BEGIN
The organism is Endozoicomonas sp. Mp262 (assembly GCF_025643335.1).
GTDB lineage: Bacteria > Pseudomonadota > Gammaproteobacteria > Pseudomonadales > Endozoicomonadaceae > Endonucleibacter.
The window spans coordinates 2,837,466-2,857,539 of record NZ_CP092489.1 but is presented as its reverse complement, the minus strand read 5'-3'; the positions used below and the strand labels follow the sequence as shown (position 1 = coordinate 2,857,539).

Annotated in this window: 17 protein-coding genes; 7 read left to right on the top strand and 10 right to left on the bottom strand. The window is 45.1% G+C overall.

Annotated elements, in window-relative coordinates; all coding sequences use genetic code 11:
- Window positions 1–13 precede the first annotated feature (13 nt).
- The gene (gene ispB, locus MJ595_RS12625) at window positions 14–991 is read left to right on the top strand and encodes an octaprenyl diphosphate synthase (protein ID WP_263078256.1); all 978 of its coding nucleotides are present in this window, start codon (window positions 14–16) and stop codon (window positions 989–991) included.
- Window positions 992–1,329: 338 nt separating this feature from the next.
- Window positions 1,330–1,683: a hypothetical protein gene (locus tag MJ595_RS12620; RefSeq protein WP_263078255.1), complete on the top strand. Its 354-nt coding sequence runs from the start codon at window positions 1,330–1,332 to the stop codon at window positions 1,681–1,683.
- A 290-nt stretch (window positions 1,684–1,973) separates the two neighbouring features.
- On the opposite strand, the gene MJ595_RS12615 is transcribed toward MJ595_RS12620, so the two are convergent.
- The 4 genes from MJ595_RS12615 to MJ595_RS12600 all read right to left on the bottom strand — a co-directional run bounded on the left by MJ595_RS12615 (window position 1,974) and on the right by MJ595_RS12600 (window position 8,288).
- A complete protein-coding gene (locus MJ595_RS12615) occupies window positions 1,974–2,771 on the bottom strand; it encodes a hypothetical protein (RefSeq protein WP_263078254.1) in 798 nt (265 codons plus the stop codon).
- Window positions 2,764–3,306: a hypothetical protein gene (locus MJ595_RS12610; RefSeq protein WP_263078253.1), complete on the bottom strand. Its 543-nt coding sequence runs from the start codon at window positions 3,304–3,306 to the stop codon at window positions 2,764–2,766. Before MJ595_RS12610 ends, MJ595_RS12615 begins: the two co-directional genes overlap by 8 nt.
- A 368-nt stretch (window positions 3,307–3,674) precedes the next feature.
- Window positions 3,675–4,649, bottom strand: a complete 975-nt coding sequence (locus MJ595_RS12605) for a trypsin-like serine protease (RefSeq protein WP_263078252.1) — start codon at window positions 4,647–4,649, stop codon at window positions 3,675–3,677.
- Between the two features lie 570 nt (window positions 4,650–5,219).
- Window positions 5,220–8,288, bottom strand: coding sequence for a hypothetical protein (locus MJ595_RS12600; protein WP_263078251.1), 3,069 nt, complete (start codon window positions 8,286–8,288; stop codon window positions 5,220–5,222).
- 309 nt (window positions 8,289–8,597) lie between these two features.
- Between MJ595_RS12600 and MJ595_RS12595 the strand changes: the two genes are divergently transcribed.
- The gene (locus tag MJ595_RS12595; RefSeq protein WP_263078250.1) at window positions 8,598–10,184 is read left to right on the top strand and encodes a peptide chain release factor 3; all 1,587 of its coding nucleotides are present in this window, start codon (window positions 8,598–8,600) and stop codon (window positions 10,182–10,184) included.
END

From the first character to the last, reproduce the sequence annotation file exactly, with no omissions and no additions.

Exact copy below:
The organism is Endozoicomonas sp. Mp262 (assembly GCF_025643335.1).
GTDB lineage: Bacteria > Pseudomonadota > Gammaproteobacteria > Pseudomonadales > Endozoicomonadaceae > Endonucleibacter.
The window spans coordinates 2,837,466-2,857,539 of record NZ_CP092489.1 but is presented as its reverse complement, the minus strand read 5'-3'; the positions used below and the strand labels follow the sequence as shown (position 1 = coordinate 2,857,539).

Annotated in this window: 17 protein-coding genes; 7 read left to right on the top strand and 10 right to left on the bottom strand. The window is 45.1% G+C overall.

Annotated elements, in window-relative coordinates; all coding sequences use genetic code 11:
- Window positions 1–13 precede the first annotated feature (13 nt).
- The gene (gene ispB, locus MJ595_RS12625) at window positions 14–991 is read left to right on the top strand and encodes an octaprenyl diphosphate synthase (protein ID WP_263078256.1); all 978 of its coding nucleotides are present in this window, start codon (window positions 14–16) and stop codon (window positions 989–991) included.
- Window positions 992–1,329: 338 nt separating this feature from the next.
- Window positions 1,330–1,683: a hypothetical protein gene (locus tag MJ595_RS12620; RefSeq protein WP_263078255.1), complete on the top strand. Its 354-nt coding sequence runs from the start codon at window positions 1,330–1,332 to the stop codon at window positions 1,681–1,683.
- A 290-nt stretch (window positions 1,684–1,973) separates the two neighbouring features.
- On the opposite strand, the gene MJ595_RS12615 is transcribed toward MJ595_RS12620, so the two are convergent.
- The 4 genes from MJ595_RS12615 to MJ595_RS12600 all read right to left on the bottom strand — a co-directional run bounded on the left by MJ595_RS12615 (window position 1,974) and on the right by MJ595_RS12600 (window position 8,288).
- A complete protein-coding gene (locus MJ595_RS12615) occupies window positions 1,974–2,771 on the bottom strand; it encodes a hypothetical protein (RefSeq protein WP_263078254.1) in 798 nt (265 codons plus the stop codon).
- Window positions 2,764–3,306: a hypothetical protein gene (locus MJ595_RS12610; RefSeq protein WP_263078253.1), complete on the bottom strand. Its 543-nt coding sequence runs from the start codon at window positions 3,304–3,306 to the stop codon at window positions 2,764–2,766. Before MJ595_RS12610 ends, MJ595_RS12615 begins: the two co-directional genes overlap by 8 nt.
- A 368-nt stretch (window positions 3,307–3,674) precedes the next feature.
- Window positions 3,675–4,649, bottom strand: a complete 975-nt coding sequence (locus MJ595_RS12605) for a trypsin-like serine protease (RefSeq protein WP_263078252.1) — start codon at window positions 4,647–4,649, stop codon at window positions 3,675–3,677.
- Between the two features lie 570 nt (window positions 4,650–5,219).
- Window positions 5,220–8,288, bottom strand: coding sequence for a hypothetical protein (locus MJ595_RS12600; protein WP_263078251.1), 3,069 nt, complete (start codon window positions 8,286–8,288; stop codon window positions 5,220–5,222).
- 309 nt (window positions 8,289–8,597) lie between these two features.
- Between MJ595_RS12600 and MJ595_RS12595 the strand changes: the two genes are divergently transcribed.
- The gene (locus tag MJ595_RS12595; RefSeq protein WP_263078250.1) at window positions 8,598–10,184 is read left to right on the top strand and encodes a peptide chain release factor 3; all 1,587 of its coding nucleotides are present in this window, start codon (window positions 8,598–8,600) and stop codon (window positions 10,182–10,184) included.